He probably has a larger following in India than any other saint, but is almost unknown in the West, perhaps because he has no philosophy or written teaching to comment on. There was no readable book about him in English and I had long felt the need for one. I even wrote an article to that effect to an Indian periodical. I sent a copy of it to Yorke, hoping that he might be able to find somebody to undertake the task. I felt that the life of so vivid and bizarre a saint should be written by some one with a more colourful style than mine. However, I saw eventually that if it was going to be done I should have to do it myself. So I wrote my next book, The Incredible Sai Baba. It was published in Calcutta by Orient Longmans, the eastern offshoot of Longman Green. By arrangement with them, Riders also published an edition for sale in England. By this time I was headmaster of the school in Calcutta.
Now that the beloved face was no longer with us, my wife at last started work on the long delayed sculpture. It was felt that there should be a statue of Bhagavan and the ashram had several times commissioned one, but the results were deplorable. One can measure features, but to reproduce the expression of the Divine Man would require love and understanding. My wife got some clay and started work on a bust. For over a year she worked at it, never quite satisfied, always changing and perfecting. Finally the face came to have a beautiful expression reminiscent of the living Bhagavan, but the poise of the head and shoulders was still not right. Then she went to Tiruvannamalai for a few weeks and it dried up and cracked. The face fell off in one unbroken piece, while the rest broke into bits. Taking this as a sign, we made a plaster cast of the face alone.
I had no intention of becoming a writing addict and going on with book after book. However, there were two more books that I wanted to get written. Both of them were ideas that had been in my mind ever since I was in the internment camp; which means that both were legacies from the period of Guenon’s influence and were concerned rather with contingent matters than with the path and its technique. I had vaguely hoped through the years that I should meet some scholar to whom I could pass them on, but had not considered writing them myself. I saw now, however, that they would not be written unless I did it, and, having a connection now with two publishers, I decided to do so. I was so familiar with them that it was rather a case of writing out than writing; nevertheless an idea is vitally affected by the crystallisation of form-giving and there was quite a lot of work to do — work which I found enthralling.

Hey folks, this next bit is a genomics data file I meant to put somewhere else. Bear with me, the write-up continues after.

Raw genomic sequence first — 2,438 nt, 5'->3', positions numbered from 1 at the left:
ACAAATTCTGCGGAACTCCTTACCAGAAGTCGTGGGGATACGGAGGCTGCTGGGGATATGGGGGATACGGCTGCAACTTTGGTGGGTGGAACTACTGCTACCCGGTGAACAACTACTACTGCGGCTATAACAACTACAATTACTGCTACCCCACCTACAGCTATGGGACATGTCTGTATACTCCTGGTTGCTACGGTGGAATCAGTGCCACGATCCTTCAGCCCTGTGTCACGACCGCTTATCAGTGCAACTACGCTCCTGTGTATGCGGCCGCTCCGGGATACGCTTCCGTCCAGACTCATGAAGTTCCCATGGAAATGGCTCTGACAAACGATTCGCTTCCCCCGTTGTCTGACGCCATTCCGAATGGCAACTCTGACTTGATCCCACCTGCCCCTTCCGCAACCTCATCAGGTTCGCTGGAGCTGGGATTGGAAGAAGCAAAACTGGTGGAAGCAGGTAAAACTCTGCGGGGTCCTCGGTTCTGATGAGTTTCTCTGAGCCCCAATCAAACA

The first to be written was called The Rhythm of History and was published by Orient Longmans in Calcutta. I was not joining the ranks of historians who try to decide what this rhythm is, but simply indicating that if the history of the various civilizations of mankind falls into any uniform pattern at all, and if this pattern cannot be ascribed to mutual influences or to progress, there must be some meaning or harmony underlying it; it cannot be a mere succession of blind accidents. That there is such a pattern is clear but has been rather overlooked by historians. I began with the amazing coincidence of the founding or re-founding of religions and civilizations about the 5th century before Christ — Lao Tsu and Confucius in China, Buddha and Mahavir in India, probably Zoroaster in Persia, Ezekial and the Deutero-Isaiah and return from the Babylonian Captivity among the Jews, Pythagoras in Greece, the founding of the Roman Republic, at all approximately the same time. Then, midway between this time and the time of Christ, there was the creation of great empires which served the diffusion and interconnection of the new cultural patterns, although not created for that purpose — Alexander’s Empire stretching from Greece to India, that of Asoka in India, the unification of China by the Chin, followed by the Han Dynasty with its state patronage of Taoism and Confucianism. The next wave is the contemporaneous infiltration of the young Roman Empire and the West by Christianity and of the young Han Empire and the East by Mahayana Buddhism. Then all the classical civilizations alike fell into dark times, times of turbulence and governmental impotence. Out of this eventually rose recognizably mediaeval types of civilization — in China, in India, in Islam, in Christendom, everywhere. The Renaissance also was a worldwide phenomenon, only in the West it triumphed whereas in all Eastern civilizations Counter-Reformatory movements suppressed it. This led to an end in the present century by the uniform acceptance of the modern, materialistic, mechanized, utilitarian type of civilization without spiritual foundations.